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"Godzilla" brings giant radioactive dinosaur back to his monstrous roots

One of the movie posters for the newest American "Godzilla"
Warner Bros.

While not a straight "horror" film, this does feature a monstrous beast, and he, along with other creatures, is given nefarious, unnerving life that returns him to his more frightening roots.

I will admit that I was one of many who was initially nervous and wary of a new American Godzilla film. When it was first announced, the images of Roland Emmerich's disastrous 1998 adaptation came flowing into my mind, and I was definitely fearful of what could happen. In the hands of most filmmakers, I can see where it would be difficult to realistically interpret a concept like a giant, radioactive lizard that terrorizes mankind. Honestly, I kept thinking we'd get another “Cloverfield” scenario that, while okay, was definitely not what I wanted. But as time passed and more was revealed, my fear became elation. As a whole, the film boasted a good cast and the fleeting shots of Godzilla gave a sense of awe and dread...and my research online to see what Godzilla looked like, well, that proved to get me more excited. So as a life-long Godzilla fan, if I was excited for the movie, well, it likely had some merit, because I knew what to look for going in. And I can safely say that while the film is not totally perfect, it is an excellent summer blockbuster and it gives the respect to Toho's most famous monster that he so rightly deserves...and Gareth Edwards' flick more than wipes away the slate after 1998's attempt at a Godzilla film.

15 years ago, terrible events were set in motion when Dr. Ishiro Serizawa (Ken Wantanabe) and a group of researchers in the Phillipines find a gigantic animal skeleton containing two strange pods, one of which has hatched open. Whatever occupied the open pod makes its way to the Janjira Nuclear Plant located near Tokyo, Japan, where Joe Brody (Bryan Cranston) and his family are located; unfortunately, the plant is breached and Joe's wife dies in the attempt to contain the radiation, leading to the plant's destruction. In the present day, Joe's son, Ford (Aaron Taylor-Johnson) is a bomb disposal expert for the U.S. Navy and he's called to Japan to get his father out of jail- after the disaster at Janjira, Joe has investigated what happened and learns that the cause of the plant's destruction has been covered up, leading Joe and Ford to cross paths with Serizawa. Soon, the Brody's learn that the other pod discovered in the Phillipines, called a chrysalis, is contained within the plant's ruins, and it hatches, releasing a horrific beast (known in the film as a M.U.T.O., or Massive Unidentified Terrestrial Organism) that escapes, but not before killing most of the people at the hidden base and making its way toward Hawaii. It's soon revealed to Ford by Serizawa and the U.S. government that there are two M.U.T.O.s (the other was contained in Nevada) as well as a much larger creature first discovered in 1954 that's converging onto the locations of the others, and that the nuclear bomb tests throughout the last 60 years were fruitless attempts to kill the beast, called “Gojira” (or Godzilla) by Serizawa. In a race against time, Ford risks his life to return to and save his family in San Francisco as well as to stop the monsters' rampage alongside his government comrades, but they'll all need the help of the most necessary of evils: Godzilla himself.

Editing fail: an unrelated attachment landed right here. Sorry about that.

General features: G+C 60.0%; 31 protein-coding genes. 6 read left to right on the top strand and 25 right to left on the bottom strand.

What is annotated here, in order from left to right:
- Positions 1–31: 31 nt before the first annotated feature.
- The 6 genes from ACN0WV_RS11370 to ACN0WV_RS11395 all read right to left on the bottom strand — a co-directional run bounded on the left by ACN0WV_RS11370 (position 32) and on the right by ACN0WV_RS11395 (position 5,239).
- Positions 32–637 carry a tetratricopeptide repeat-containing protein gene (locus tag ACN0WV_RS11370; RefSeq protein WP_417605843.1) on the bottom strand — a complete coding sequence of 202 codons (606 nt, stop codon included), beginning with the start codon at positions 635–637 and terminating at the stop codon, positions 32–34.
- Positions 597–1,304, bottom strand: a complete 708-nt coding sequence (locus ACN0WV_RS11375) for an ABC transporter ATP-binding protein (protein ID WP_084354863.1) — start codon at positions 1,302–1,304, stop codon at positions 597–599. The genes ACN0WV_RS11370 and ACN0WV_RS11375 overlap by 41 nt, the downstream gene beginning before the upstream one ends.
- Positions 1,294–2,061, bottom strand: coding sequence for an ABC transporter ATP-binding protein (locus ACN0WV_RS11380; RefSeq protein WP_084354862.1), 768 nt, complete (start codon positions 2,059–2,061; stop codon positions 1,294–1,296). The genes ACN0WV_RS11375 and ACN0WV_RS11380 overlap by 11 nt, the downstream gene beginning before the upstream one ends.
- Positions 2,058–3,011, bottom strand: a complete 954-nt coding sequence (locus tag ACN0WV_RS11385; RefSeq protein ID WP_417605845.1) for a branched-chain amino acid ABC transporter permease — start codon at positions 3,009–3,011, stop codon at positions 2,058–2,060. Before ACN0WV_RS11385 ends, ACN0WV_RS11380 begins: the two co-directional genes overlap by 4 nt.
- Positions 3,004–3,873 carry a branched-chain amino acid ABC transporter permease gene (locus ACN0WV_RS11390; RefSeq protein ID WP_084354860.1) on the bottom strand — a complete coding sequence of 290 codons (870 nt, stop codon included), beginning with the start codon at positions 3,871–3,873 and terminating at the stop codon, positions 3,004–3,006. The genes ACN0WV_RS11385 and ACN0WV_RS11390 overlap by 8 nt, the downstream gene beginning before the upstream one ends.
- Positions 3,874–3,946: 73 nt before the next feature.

The acting in this movie is easily one of two primary points to focus on, and really, it's what's to be expected of a summer blockbuster, but I can't say that's a good thing. I don't know of any other word to use aside from “soulless” here, which is how I have, at times, described some of Christopher Nolan's films. The standout of the film is, obviously, Bryan Cranston. I was never a fan of him in “Malcolm in the Middle” (I actually hated that show, but looking back, he was certainly a highlight), but I found him to be a powerhouse in “Breaking Bad.” And here, he is the emotional core of the film, but sadly, he's not in the movie for very long, and the reason for that was surely to give the other characters in the film a much needed jolt into action...and really, I found it to be more of a slap to the audience's face. Aside from him, there's not much to say. Ken Wantanabe, an actor I actually enjoy and find to be a great Japanese character actor, is just not given much to do except stand and gawk in awe at everything around him, or whisper lines meant to inspire dread. And that's certainly not his fault...he's just an excellent actor given nothing to do, but I did like that his character's name, Ishiro Serizawa, is an homage to original Gojira film director (and director of many Godzilla films) Ishiro Honda and the character of the original film Dr. Serizawa, who, for those who don't know, succeeded in killing Godzilla. The last central actor of the trinity is Aaron Taylor-Johnson, known to most as the star of “Kick-Ass” and its sequel, and well...he's so wooden. Honestly, he's off-putting to me in the role of an adult, because he has the voice and face of a teenager and the muscular physique of a 20-something's odd. But aside from that, his character never really seems afraid or bewildered; just going through the motions. And honestly, while I'd be in awe and likely have my thumbs up seeing a giant monster roaming the world around me, I think I'd be pretty damned scared. Johnson just doesn't command much emotion, even when his family is at stake during the disasters occurring, and I never felt any real connection or sympathy for him. The other actors/characters were serviceable...we had the typical military types, scientists, etc. Honestly, for a film whose trailers broadcast such a weighty, emotionally human story, there wasn't much here in that vein...when most scenes tried to be powerful, they came of as melodramatic. It was like watching some of the Japanese films with some of the hokier aspects...but, then again, this is a monster movie.